Supreme Court asked to stop gov’t discrimination against church signs
“No law should burden the speech of churches with restrictions that don’t apply equally to similar speakers,” said Senior Counsel David Cortman. “The town of Gilbert cannot apply stricter rules to church signs when it doesn’t apply them to ideological, political, and other non-commercial signs.”
“Discrimination based on the content of speech violates the First Amendment,” added Senior Legal Counsel Jeremy Tedesco. “If town officials were truly concerned about traffic safety as they claim, they would apply the rules evenly to all similar temporary signs.”
“The Town of Gilbert’s Sign Code severely restricts…church invitation signs, purportedly in the name of safety and aesthetics. Yet the Code broadly permits the proliferation of political, ideological, and several other types of temporary signs that impact Gilbert’s interests in exactly the same way…,” the petition in Reed v. Town of Gilbert explains. “This conflict is highly developed in the sign code context, yet it has tremendous significance for free speech rights generally. Indeed, the content-neutrality principle is a hallmark of this Court’s First Amendment jurisprudence that applies to the regulation of signs and all other modes of expression.”
Three diagrams in the petition illustrate the town’s unequal treatment of signs. Under the ordinance, political signs in Gilbert can be up to 32 square feet, displayed for many months, and unlimited in number. An ideological sign can be up to 20 square feet, displayed indefinitely, and unlimited in number. The church’s signs can only be 6 square feet, may be displayed for no more than 14 hours, and are limited to 4 per property.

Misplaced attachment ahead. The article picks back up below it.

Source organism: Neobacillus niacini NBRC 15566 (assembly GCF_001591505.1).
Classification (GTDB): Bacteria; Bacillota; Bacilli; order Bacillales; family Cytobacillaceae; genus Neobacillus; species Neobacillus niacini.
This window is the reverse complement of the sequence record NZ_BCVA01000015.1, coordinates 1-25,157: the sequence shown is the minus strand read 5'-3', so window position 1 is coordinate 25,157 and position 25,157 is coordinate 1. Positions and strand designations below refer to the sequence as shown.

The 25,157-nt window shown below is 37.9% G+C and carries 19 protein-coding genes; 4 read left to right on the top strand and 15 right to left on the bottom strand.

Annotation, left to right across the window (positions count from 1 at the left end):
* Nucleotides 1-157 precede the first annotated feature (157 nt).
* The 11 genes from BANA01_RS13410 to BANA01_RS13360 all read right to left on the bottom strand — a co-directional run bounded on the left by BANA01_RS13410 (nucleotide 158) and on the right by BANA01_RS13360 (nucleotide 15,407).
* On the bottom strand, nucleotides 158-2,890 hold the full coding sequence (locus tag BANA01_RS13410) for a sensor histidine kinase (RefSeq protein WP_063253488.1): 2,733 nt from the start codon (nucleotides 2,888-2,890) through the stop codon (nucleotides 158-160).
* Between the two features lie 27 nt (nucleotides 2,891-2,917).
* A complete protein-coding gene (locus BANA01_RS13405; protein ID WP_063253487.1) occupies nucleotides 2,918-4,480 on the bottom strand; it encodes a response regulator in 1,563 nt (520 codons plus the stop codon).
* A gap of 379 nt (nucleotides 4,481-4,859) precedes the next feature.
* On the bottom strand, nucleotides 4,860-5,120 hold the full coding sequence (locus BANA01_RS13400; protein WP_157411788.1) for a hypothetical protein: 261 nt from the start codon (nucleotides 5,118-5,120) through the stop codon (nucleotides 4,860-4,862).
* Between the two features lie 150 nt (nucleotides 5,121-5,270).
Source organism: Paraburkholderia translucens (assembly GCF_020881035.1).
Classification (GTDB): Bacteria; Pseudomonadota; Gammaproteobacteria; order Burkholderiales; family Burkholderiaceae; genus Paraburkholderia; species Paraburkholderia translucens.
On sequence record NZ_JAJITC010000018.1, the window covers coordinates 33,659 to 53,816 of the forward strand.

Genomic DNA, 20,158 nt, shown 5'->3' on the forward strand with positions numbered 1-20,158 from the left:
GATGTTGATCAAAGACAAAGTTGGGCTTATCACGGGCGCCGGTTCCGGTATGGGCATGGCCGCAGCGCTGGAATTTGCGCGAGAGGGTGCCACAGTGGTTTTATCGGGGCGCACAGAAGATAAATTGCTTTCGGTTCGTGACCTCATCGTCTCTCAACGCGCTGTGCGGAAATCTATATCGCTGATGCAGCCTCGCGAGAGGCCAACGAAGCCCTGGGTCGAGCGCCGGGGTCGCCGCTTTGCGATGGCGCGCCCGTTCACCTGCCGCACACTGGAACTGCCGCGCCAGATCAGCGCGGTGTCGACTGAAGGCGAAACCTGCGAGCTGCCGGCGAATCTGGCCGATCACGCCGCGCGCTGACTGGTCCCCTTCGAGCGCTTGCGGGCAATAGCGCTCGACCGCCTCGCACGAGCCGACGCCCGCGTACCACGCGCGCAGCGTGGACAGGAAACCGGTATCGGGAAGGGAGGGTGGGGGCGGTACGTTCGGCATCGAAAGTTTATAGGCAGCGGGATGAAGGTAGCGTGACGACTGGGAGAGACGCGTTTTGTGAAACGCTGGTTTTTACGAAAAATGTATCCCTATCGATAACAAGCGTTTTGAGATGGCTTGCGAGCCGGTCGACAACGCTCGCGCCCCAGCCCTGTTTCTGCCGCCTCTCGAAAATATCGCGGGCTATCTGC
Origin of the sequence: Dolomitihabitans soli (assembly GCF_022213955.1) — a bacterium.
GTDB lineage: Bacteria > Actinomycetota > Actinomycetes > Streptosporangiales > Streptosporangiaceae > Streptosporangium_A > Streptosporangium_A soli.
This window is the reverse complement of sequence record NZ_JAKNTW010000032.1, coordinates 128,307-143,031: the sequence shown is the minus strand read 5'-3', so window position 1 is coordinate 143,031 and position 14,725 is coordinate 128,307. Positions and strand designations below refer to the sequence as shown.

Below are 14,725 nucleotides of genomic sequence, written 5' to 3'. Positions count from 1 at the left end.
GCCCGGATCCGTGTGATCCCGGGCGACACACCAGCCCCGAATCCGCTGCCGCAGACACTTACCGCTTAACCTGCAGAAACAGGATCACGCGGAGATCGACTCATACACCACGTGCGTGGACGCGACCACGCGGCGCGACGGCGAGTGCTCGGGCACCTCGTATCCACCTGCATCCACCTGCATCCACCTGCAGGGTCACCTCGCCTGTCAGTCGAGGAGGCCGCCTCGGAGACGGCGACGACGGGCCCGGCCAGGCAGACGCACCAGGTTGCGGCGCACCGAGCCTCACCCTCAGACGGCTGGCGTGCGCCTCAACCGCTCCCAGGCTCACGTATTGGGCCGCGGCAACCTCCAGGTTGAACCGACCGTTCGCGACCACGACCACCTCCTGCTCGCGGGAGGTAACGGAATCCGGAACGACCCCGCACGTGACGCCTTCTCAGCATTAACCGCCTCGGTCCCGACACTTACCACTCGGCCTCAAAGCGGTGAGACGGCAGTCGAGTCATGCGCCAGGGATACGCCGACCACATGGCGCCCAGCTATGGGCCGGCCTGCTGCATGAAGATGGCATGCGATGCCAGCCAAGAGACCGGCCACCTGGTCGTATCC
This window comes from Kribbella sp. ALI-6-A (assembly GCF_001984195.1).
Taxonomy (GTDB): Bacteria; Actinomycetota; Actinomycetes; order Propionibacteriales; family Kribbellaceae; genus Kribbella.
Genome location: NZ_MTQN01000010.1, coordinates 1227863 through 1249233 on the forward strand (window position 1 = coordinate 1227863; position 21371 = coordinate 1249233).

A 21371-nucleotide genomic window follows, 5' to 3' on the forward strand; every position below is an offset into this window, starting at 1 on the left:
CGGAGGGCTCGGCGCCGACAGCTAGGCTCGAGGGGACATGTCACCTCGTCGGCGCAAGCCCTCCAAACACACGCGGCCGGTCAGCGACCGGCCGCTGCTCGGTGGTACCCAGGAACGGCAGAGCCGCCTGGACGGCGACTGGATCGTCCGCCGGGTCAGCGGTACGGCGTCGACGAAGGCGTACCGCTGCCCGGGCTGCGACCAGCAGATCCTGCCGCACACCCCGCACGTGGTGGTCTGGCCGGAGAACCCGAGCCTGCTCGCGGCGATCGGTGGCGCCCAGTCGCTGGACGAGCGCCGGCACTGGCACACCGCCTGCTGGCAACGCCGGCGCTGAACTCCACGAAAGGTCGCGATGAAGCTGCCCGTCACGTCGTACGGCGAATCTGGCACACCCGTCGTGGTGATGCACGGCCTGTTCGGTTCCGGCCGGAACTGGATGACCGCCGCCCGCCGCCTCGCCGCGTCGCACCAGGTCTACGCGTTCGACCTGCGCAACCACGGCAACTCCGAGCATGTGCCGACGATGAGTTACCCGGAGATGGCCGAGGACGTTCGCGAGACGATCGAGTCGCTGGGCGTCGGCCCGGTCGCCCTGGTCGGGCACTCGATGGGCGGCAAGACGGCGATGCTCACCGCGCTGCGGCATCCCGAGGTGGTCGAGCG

In a dissent accompanying the 9th Circuit’s ruling, Circuit Judge Paul Watford commented on the discrepancies: “Gilbert has merely offered, as support for the sign ordinance as a whole, its interest in enhancing traffic safety and aesthetics…. But to sustain the distinctions it has drawn, Gilbert must explain why (for example) a 20-square-foot sign displayed indefinitely at a particular location poses an acceptable threat to traffic safety and aesthetics if it bears an ideological message, but would pose an unacceptable threat if the sign’s message instead invited people to attend Sunday church services. Gilbert has not offered any such explanation, and I doubt it could come up with one if it tried.”
“What we are left with, then,” the dissent continued, “is Gilbert’s apparent determination that ‘ideological’ and ‘political’ speech is categorically more valuable, and therefore entitled to greater protection from regulation, than speech promoting events sponsored by non-profit organizations. That is precisely the value judgment that the First and Fourteenth Amendments forbid Gilbert to make.”
Posted on October 22, 2013, in Church & State and tagged Arizona, First Amendment to the United States Constitution, Supreme Court of the United States, temporary church signs, United States Court of Appeals for the Ninth Circuit. Bookmark the permalink. Leave a comment.